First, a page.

Benefits and carers

Anyone helping someone living with cancer, including a partner, parent, relative, neighbour or friend, may be entitled to extra money from the government.

This page gives information on the benefits you may be able to claim and how Maggie's can help.

Claiming benefits as a carer

You have to be caring for someone for over 35 hours a week to claim benefits as a carer.

Caring could mean:

  • Helping with personal care
  • Offering emotional support
  • Helping with admin
  • Just being there for them

You might spread your 35 hours over the week or do it all in one block, for example, over a weekend.

You don't have to keep a record, but both you and the person you care for will need to confirm that you generally spend over 35 hours together.

What benefits am I entitled to as a carer?

Helping someone with cancer might mean lost income and extra costs like travel or childcare.

You may be entitled to claim:

  • Carer's Allowance
  • Extra carer's amounts within low income benefits

If you have your own health problems you can claim carer's benefits and your own sickness and disability benefits too.

Carer’s Allowance (CA)

Carers Allowance is a benefit available to carers over the age of 16 worth £67.25 a week.

In Scotland only, Carer's Allowance is topped up with a lump sum every six months. In time, Carer's Allowance and the extra payment will merge and become Carer’s Assistance worth £74.35 a week.

To make a claim, you must:

  • Be aged over 16 but there is no upper limit so you can be of pension age
  • Care for someone over 35 hours a week
  • Know the person you are caring for is claiming disability benefits at the right rate
  • Work less than 16 hours a week
  • Earn less than £128 a week
  • Not be in full time education

Apart from earnings, your other income and savings don't make a difference to your claim.

It can take a while to be approved but your claim will be backdated. In the meantime, talk to a Benefits Advisor at your nearest Maggie's centre, about other benefits you can claim.

Low income benefits

You might be entitled to claim low income benefits and if you're a carer you may get an extra amount within them. The benefits you may claim are:

You can claim for low income benefits as well as Carer's Allowance.

Benefits for for carers who work

If you're working and caring for someone you can still claim benefits but it will depend on how much you earn and how many hours you work.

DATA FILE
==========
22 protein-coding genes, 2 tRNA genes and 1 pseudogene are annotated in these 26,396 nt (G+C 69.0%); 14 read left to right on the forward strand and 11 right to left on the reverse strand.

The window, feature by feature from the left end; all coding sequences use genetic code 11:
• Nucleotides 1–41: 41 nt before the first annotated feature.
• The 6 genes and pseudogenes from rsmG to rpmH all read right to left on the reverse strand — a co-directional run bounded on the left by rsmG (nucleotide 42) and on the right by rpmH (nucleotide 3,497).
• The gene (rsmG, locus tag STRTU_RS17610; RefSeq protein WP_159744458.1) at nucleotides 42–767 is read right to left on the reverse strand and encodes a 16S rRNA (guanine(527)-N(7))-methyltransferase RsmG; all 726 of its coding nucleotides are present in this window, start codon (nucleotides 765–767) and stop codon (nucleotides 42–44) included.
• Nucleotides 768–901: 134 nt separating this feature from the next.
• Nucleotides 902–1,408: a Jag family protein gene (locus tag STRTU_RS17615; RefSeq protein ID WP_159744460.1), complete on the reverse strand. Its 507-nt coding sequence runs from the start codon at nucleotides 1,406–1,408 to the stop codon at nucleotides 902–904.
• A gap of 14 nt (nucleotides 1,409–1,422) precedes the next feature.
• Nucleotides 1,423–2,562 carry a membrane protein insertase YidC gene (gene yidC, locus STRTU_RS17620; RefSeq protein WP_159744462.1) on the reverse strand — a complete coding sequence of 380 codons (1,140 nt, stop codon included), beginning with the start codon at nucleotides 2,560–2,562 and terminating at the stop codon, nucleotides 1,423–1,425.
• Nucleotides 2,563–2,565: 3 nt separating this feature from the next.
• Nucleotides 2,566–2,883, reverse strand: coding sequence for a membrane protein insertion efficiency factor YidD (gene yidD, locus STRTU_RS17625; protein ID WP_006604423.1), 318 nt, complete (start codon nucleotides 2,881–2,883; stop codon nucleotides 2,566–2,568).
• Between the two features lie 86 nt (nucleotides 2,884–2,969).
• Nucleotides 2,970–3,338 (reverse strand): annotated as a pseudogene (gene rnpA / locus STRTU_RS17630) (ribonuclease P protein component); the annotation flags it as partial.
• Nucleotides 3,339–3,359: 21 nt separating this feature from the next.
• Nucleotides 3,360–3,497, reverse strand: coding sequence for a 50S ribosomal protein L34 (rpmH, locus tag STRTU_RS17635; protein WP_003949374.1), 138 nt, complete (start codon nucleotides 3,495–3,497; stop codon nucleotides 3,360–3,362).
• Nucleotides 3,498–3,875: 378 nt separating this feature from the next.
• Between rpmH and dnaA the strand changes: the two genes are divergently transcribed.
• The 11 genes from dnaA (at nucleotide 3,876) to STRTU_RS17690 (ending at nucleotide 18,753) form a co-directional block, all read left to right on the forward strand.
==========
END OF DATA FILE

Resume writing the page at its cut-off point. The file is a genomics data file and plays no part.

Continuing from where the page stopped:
If you are eligible for Universal Credit you will still get an extra carer's amount regardless of your hours and earnings.

    Carers who are unwell themselves

    If you have your own health issues, or a disability, and are claiming benefits for this reason, you may claim for carer's benefits too.

    Two people can act as carers for each other and both can claim carer's benefits alongside their own disability benefit.

    The exception is Universal Credit where you cannot get both the extra amount for carers and the extra amount for being unwell.

    Other benefits if I am on a low income

    Other benefits for carers on a low income can include Universal Credit (UC), legacy benefits, health benefits and other help from the council to help with:

    • Paying the rent 
    • Low or reduced earnings
    • Costs of looking after children
    • Health costs.

    Helping someone else with their benefits

    As a carer, you may need to deal with benefits claims for the person you are looking after. 

    The Department of Work and Pensions (DWP) will discuss their claim with you if:

    • You can answer some security questions to show you know about the person's benefits situation. 
    • For Universal Credit (UC) only, you need consent from the person you are caring for. They can do this via the journal section of their UC online account. Consent needs to be for a specific issue and will only last for up to a month at a time.

    If the person you look after would like you to take over the full handling of their benefits claims, then you can become:

    • An appointee for their benefits – the DWP can grant this so you can sign forms, discuss issues and report changes on their behalf
    • Power of attorney – a more wide-ranging permission to take over full control of all finances. This is a more formal and complex process than becoming an appointee for benefits.

    Maggie's can help with money worries

    Understanding which benefits might apply to you and how to claim can feel like navigating through a maze – but we're here to help.

    You can get individual advice about your situation from one of our experienced Benefits Advisors at your nearest Maggie's centre.

    A Maggie’s Benefits Advisor can help you to:

    • Understand what benefits or other support applies to you if you have cancer or are caring for someone who does
    • Fill out application forms
    • Discuss issues that come up as you go through the claims process or if your circumstances change over time.

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